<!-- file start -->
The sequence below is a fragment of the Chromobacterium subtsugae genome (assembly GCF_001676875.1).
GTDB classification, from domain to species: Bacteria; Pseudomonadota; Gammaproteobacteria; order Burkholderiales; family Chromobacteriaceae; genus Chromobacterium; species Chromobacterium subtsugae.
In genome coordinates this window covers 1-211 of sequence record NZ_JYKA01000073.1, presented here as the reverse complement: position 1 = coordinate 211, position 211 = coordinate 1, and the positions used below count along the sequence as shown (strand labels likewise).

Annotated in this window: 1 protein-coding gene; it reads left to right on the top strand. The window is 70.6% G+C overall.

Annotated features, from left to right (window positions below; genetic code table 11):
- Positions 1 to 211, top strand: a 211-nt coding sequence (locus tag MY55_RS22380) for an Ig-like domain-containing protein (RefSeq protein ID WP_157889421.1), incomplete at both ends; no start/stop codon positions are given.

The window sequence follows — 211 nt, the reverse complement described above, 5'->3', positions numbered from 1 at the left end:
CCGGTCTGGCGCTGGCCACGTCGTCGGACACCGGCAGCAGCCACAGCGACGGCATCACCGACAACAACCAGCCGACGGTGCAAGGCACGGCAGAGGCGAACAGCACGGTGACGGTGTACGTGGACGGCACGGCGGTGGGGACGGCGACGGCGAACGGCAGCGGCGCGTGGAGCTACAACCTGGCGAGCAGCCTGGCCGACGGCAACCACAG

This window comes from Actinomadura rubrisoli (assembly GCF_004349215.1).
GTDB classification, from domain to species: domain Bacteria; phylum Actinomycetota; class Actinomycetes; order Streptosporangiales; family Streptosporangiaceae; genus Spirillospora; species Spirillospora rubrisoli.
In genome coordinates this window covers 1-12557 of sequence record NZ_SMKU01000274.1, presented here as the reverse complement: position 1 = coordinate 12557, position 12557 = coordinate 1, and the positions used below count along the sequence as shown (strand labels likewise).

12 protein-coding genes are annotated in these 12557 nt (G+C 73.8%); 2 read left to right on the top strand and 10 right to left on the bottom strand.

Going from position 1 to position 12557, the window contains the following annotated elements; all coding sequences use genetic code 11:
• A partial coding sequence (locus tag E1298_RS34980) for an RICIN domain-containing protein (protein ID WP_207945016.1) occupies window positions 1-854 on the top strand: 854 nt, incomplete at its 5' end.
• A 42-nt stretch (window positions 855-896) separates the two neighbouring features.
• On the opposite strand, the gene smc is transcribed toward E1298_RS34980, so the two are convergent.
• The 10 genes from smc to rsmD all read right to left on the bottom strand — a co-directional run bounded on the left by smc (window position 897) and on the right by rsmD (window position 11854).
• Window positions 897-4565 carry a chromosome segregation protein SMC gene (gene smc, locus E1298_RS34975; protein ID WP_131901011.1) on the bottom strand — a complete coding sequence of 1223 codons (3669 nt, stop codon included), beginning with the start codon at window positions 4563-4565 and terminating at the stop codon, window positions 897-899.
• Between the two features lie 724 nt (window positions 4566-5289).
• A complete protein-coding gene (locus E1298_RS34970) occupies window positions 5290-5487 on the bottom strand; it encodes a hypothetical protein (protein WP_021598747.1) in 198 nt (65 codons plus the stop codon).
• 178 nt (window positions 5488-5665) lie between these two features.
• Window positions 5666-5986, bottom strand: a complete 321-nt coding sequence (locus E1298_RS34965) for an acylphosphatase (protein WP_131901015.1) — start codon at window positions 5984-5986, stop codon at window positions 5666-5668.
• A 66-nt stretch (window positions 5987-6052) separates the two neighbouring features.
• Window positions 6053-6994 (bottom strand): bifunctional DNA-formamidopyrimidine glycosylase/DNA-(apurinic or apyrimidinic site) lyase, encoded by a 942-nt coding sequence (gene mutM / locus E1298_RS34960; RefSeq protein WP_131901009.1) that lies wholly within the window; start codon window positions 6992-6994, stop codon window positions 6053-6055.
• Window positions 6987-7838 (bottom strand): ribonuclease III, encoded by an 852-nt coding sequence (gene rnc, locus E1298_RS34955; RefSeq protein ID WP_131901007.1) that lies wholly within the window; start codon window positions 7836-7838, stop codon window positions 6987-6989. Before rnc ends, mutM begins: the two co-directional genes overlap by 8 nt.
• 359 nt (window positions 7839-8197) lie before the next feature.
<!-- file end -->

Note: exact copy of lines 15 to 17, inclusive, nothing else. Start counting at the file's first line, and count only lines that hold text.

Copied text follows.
• A 42-nt stretch (window positions 855-896) separates the two neighbouring features.
• On the opposite strand, the gene smc is transcribed toward E1298_RS34980, so the two are convergent.
• The 10 genes from smc to rsmD all read right to left on the bottom strand — a co-directional run bounded on the left by smc (window position 897) and on the right by rsmD (window position 11854).